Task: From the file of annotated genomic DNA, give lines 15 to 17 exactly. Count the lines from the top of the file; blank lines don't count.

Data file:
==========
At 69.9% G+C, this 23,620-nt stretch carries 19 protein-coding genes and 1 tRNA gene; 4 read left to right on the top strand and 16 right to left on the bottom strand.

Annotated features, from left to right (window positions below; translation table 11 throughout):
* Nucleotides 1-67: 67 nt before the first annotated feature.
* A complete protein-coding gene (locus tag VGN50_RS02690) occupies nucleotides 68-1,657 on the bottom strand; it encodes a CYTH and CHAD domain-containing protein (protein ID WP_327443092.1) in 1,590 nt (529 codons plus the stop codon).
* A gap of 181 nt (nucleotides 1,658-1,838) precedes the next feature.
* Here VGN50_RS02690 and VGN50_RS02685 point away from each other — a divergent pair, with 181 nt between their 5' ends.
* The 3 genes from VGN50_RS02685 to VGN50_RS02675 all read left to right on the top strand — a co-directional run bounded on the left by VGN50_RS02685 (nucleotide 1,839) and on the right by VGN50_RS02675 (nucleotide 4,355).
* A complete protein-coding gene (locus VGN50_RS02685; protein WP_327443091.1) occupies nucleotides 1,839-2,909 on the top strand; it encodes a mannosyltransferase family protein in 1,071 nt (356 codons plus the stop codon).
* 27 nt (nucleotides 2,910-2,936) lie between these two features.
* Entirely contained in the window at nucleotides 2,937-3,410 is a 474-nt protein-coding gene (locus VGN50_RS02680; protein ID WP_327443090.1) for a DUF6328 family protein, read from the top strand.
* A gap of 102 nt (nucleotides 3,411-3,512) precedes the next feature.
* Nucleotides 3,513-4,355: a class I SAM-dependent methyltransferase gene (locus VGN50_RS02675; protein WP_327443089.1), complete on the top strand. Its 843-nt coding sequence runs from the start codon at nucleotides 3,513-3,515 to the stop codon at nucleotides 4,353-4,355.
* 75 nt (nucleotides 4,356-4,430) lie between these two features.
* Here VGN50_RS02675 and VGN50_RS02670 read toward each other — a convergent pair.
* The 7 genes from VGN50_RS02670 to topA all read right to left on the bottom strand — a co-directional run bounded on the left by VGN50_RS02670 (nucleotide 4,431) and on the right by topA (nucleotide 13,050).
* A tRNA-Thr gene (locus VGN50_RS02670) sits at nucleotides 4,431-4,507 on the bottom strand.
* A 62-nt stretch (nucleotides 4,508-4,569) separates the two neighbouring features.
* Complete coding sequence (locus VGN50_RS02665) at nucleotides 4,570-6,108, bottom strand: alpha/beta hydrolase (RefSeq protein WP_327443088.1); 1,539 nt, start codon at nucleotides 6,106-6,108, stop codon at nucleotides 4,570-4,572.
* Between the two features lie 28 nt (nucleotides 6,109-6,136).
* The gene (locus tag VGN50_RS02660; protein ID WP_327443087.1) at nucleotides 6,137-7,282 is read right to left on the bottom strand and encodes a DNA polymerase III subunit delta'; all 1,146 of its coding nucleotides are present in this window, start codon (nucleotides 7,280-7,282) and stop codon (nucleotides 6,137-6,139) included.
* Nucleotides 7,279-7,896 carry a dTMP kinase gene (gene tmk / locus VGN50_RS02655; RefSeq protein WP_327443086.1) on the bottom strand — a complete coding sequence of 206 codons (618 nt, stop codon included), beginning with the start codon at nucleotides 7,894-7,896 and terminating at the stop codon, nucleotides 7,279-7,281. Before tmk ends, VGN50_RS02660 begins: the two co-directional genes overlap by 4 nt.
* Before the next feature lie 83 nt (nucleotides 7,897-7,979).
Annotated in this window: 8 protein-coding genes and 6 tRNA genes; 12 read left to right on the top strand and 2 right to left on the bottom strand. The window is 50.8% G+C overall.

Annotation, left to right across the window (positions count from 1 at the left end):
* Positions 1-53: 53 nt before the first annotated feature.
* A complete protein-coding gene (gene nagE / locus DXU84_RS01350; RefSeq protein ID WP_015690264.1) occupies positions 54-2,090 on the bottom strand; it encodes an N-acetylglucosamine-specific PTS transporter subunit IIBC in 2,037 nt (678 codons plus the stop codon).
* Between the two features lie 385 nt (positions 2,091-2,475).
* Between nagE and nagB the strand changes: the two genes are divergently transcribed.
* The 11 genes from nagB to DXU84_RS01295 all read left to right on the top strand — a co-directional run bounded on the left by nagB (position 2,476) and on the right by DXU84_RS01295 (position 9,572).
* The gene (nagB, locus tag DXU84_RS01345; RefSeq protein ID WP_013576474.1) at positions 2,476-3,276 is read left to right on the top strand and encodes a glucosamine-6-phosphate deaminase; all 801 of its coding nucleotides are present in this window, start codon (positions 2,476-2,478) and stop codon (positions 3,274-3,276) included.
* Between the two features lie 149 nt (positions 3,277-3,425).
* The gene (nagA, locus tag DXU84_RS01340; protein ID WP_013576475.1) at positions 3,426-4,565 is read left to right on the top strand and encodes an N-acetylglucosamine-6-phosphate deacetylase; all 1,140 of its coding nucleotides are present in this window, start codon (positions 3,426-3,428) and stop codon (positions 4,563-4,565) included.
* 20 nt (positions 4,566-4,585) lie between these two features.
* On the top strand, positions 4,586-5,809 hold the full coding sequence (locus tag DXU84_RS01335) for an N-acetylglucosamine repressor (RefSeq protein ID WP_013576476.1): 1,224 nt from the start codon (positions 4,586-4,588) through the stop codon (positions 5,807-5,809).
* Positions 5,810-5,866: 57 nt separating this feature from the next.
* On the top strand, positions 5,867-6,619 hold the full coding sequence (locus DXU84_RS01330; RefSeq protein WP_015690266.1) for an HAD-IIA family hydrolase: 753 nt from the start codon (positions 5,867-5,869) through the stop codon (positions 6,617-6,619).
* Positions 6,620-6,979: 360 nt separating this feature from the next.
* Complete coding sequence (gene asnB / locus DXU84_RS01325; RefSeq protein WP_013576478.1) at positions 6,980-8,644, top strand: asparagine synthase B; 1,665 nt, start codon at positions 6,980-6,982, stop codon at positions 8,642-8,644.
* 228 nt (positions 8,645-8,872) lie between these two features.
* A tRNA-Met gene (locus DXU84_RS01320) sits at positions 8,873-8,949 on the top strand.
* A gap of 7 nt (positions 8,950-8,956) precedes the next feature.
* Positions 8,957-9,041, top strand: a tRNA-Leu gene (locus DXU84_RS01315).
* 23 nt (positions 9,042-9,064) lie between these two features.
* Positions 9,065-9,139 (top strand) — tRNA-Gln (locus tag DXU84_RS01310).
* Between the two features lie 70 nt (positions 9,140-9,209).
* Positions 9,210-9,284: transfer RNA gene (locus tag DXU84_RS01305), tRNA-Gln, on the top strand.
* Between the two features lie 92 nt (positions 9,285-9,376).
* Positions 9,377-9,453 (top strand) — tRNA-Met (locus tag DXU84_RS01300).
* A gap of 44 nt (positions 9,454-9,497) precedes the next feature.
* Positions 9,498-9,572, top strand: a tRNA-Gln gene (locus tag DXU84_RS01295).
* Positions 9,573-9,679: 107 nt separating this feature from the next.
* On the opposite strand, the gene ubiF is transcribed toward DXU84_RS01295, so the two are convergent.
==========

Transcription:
* The 7 genes from VGN50_RS02670 to topA all read right to left on the bottom strand — a co-directional run bounded on the left by VGN50_RS02670 (nucleotide 4,431) and on the right by topA (nucleotide 13,050).
* A tRNA-Thr gene (locus VGN50_RS02670) sits at nucleotides 4,431-4,507 on the bottom strand.
* A 62-nt stretch (nucleotides 4,508-4,569) separates the two neighbouring features.